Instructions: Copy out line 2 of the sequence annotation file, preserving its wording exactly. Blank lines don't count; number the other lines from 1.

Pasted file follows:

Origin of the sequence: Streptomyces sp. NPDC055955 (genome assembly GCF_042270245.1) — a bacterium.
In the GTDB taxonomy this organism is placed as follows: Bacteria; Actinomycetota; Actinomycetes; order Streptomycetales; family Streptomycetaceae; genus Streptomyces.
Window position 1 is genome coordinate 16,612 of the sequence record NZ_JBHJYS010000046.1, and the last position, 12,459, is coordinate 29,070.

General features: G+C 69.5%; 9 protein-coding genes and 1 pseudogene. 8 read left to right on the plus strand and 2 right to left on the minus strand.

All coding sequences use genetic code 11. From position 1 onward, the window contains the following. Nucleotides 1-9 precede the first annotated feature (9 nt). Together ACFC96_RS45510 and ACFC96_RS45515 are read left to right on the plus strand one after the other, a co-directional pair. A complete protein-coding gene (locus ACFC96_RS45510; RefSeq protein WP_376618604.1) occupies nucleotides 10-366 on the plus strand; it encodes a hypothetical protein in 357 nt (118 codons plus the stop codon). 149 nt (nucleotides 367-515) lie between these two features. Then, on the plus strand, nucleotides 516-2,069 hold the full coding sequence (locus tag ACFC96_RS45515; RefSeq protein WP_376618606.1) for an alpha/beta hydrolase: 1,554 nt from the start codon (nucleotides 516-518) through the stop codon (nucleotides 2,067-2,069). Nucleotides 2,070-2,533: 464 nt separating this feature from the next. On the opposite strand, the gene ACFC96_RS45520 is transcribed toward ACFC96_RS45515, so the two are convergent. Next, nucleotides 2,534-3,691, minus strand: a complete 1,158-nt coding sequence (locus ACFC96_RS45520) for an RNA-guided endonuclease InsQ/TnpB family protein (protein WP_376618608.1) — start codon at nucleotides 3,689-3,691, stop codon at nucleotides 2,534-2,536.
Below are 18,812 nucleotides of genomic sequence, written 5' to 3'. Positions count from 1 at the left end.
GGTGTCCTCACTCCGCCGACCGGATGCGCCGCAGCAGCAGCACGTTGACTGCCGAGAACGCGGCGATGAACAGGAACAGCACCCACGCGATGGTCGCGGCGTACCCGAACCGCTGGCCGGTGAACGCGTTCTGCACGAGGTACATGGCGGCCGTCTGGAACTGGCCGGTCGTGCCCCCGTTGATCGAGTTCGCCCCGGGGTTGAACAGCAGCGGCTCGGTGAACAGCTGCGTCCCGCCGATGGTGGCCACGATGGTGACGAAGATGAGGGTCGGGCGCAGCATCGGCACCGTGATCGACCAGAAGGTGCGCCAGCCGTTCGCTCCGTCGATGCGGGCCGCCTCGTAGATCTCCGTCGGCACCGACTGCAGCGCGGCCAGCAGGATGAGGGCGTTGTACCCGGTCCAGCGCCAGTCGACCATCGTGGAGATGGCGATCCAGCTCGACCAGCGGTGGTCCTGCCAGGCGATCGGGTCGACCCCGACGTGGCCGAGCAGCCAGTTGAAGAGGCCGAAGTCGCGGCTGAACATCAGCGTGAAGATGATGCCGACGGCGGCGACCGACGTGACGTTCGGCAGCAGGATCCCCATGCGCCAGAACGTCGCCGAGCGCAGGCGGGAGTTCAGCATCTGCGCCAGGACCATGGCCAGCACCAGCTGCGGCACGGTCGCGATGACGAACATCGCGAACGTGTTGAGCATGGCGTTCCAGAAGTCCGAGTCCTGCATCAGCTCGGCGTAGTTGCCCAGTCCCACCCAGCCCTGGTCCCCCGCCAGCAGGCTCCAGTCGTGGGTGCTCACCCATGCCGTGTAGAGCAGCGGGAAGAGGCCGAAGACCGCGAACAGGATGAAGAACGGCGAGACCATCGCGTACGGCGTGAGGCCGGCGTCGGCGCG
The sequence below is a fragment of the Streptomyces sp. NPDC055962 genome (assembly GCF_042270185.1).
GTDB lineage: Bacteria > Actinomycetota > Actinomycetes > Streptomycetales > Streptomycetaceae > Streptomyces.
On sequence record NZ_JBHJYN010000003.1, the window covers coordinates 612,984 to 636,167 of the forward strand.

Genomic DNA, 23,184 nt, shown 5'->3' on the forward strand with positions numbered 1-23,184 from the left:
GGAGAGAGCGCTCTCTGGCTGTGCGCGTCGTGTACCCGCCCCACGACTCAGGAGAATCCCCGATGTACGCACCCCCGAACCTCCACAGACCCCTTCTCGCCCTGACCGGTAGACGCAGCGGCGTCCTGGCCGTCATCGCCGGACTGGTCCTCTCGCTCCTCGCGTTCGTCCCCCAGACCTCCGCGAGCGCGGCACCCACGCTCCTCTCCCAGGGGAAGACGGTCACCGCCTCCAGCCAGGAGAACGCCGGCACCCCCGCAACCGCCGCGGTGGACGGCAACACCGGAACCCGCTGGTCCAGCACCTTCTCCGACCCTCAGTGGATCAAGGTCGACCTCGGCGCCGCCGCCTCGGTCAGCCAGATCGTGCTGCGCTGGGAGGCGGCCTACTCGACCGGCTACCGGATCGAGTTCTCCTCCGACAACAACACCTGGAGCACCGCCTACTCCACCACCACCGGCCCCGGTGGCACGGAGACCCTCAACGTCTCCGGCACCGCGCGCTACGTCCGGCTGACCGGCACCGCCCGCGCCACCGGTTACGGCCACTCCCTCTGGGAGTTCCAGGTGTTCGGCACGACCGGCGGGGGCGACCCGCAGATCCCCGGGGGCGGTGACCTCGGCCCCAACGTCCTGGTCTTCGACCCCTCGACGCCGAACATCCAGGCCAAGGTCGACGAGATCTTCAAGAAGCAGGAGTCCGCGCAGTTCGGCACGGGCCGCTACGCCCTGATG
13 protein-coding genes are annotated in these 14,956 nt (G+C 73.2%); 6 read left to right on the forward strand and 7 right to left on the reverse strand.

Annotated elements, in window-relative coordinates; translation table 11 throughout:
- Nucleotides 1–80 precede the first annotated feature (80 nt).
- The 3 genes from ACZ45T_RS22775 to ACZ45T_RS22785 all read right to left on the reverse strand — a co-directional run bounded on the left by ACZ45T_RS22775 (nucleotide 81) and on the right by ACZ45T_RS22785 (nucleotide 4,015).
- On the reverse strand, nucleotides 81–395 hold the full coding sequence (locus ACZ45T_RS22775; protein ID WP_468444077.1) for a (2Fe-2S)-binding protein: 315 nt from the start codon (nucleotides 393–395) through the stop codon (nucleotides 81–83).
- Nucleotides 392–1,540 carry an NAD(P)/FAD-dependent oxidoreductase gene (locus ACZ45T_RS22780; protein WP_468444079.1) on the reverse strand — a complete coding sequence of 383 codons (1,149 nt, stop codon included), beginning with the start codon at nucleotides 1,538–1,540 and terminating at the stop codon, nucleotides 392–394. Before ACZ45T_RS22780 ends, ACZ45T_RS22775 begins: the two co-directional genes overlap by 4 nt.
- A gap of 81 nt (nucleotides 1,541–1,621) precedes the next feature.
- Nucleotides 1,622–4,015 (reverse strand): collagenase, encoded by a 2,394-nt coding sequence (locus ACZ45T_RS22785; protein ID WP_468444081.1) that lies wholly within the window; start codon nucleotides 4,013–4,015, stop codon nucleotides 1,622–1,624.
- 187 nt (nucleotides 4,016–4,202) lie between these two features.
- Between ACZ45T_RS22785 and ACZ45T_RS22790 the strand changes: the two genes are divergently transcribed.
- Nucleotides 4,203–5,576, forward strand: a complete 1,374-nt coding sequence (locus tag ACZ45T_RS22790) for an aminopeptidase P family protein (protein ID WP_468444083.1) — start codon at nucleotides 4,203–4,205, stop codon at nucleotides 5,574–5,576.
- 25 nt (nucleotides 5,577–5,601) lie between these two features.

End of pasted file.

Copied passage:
In the GTDB taxonomy this organism is placed as follows: Bacteria; Actinomycetota; Actinomycetes; order Streptomycetales; family Streptomycetaceae; genus Streptomyces.